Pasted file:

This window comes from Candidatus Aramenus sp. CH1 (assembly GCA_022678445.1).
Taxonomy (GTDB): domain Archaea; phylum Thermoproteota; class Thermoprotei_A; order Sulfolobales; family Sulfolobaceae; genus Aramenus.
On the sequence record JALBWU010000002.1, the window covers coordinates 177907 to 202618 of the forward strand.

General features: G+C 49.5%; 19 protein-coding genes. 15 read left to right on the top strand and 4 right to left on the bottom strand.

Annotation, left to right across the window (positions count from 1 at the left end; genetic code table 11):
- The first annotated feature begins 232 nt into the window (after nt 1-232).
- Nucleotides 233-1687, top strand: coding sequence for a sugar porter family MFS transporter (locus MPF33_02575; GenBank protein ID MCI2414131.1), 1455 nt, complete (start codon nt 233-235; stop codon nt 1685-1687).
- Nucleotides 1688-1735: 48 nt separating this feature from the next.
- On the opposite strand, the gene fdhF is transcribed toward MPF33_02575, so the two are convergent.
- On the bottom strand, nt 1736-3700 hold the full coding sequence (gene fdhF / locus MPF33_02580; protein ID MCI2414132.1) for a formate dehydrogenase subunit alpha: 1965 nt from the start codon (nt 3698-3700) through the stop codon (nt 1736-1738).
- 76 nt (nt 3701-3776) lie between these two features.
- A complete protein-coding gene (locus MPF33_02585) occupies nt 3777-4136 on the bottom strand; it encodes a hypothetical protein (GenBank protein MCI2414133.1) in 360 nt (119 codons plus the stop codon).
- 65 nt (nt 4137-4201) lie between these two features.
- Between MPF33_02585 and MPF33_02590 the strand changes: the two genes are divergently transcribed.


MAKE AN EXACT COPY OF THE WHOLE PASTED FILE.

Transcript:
This window comes from Candidatus Aramenus sp. CH1 (assembly GCA_022678445.1).
Taxonomy (GTDB): domain Archaea; phylum Thermoproteota; class Thermoprotei_A; order Sulfolobales; family Sulfolobaceae; genus Aramenus.
On the sequence record JALBWU010000002.1, the window covers coordinates 177907 to 202618 of the forward strand.

General features: G+C 49.5%; 19 protein-coding genes. 15 read left to right on the top strand and 4 right to left on the bottom strand.

Annotation, left to right across the window (positions count from 1 at the left end; genetic code table 11):
- The first annotated feature begins 232 nt into the window (after nt 1-232).
- Nucleotides 233-1687, top strand: coding sequence for a sugar porter family MFS transporter (locus MPF33_02575; GenBank protein ID MCI2414131.1), 1455 nt, complete (start codon nt 233-235; stop codon nt 1685-1687).
- Nucleotides 1688-1735: 48 nt separating this feature from the next.
- On the opposite strand, the gene fdhF is transcribed toward MPF33_02575, so the two are convergent.
- On the bottom strand, nt 1736-3700 hold the full coding sequence (gene fdhF / locus MPF33_02580; protein ID MCI2414132.1) for a formate dehydrogenase subunit alpha: 1965 nt from the start codon (nt 3698-3700) through the stop codon (nt 1736-1738).
- 76 nt (nt 3701-3776) lie between these two features.
- A complete protein-coding gene (locus MPF33_02585) occupies nt 3777-4136 on the bottom strand; it encodes a hypothetical protein (GenBank protein MCI2414133.1) in 360 nt (119 codons plus the stop codon).
- 65 nt (nt 4137-4201) lie between these two features.
- Between MPF33_02585 and MPF33_02590 the strand changes: the two genes are divergently transcribed.